Astronomers peering toward the outermost reaches of the Milky Way have found phosphorus, a critical element for life, where none was believed to exist (Nature, 2023, DOI: 10.1038/s41586-023-06616-1).
Using telescopes at the Arizona Radio Observatory and the Institute of Millimetric Radio Astronomy, a team from the University of Arizona (UA) detected signals emitted by electrons transitioning from one energy level to another in molecules of phosphorus monoxide and phosphorus mononitride. The signals came from a molecular cloud nearly 74,000 light years from the center of the galaxy. By comparison, Earth is about 26,000 light years from the center.
Phosphorus is believed to be created solely by supernovae, but in that part of the galaxy, matter is spread too thin to form stars big enough to create such massive explosions.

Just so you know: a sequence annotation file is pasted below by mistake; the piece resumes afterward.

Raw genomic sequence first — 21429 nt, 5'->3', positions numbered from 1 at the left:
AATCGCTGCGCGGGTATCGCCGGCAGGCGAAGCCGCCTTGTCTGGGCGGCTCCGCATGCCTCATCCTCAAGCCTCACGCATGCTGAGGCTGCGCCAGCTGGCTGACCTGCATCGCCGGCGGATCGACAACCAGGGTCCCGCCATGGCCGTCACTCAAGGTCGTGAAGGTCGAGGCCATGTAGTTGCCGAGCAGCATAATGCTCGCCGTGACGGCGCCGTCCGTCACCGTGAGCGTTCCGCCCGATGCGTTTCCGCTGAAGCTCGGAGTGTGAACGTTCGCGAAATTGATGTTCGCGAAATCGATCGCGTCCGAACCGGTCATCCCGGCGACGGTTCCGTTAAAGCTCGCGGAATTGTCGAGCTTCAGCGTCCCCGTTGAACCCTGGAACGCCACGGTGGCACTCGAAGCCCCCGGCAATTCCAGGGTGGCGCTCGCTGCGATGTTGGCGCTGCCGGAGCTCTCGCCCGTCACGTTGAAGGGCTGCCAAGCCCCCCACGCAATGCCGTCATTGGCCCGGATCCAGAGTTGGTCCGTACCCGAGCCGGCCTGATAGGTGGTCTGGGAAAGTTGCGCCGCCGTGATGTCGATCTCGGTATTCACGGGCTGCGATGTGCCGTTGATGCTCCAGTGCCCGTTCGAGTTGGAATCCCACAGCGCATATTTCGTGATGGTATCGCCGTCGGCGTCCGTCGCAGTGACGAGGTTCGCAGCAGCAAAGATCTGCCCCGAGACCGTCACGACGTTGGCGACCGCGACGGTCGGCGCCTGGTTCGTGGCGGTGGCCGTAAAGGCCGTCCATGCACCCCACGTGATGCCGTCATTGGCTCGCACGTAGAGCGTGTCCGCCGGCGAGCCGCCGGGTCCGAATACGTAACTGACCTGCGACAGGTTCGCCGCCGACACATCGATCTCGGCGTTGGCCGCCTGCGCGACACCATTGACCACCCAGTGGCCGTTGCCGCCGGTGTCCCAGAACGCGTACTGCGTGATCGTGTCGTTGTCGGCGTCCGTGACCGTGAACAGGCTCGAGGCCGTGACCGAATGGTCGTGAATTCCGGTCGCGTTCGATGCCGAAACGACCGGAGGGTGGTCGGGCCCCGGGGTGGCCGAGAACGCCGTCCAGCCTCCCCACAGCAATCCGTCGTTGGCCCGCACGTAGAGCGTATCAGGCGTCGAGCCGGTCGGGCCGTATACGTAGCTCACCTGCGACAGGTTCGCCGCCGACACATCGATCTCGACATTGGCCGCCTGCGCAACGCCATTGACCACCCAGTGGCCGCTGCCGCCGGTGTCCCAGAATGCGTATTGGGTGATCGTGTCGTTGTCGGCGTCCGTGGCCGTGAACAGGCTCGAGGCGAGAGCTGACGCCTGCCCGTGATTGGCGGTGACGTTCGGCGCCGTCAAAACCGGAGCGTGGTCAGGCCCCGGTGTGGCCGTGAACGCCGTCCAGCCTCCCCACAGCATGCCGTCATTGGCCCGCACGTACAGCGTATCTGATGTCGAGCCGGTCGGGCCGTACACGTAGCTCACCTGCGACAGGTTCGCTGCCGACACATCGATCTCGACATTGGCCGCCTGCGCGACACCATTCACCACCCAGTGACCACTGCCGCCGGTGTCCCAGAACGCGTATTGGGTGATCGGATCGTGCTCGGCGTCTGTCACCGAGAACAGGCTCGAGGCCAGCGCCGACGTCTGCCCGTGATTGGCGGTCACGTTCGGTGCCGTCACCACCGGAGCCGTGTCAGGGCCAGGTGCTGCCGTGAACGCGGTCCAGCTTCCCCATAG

“There’s just no supernovae out in this part of the galaxy, so where’s the phosphorus coming from?” asks Lucy Ziurys, an astrochemist at UA, who led the study proposed by two of her graduate students.
Their observations suggest that lower mass stars may also produce phosphorus, which would help explain discrepancies in the amount of the element found in nearby regions of space. They also raise the possibility that habitable planets exist far beyond the area where astronomers have discovered them thus far. Biomolecules containing phosphorus, such as DNA, are more complex, but the discovery of simpler molecules mean that the element is available, raising the possibly that life could arise even at great distances from Earth.
“The galaxy’s a big place, and there might be nice, habitable solar systems at the edge, which people didn’t think would ever occur,” Ziurys says.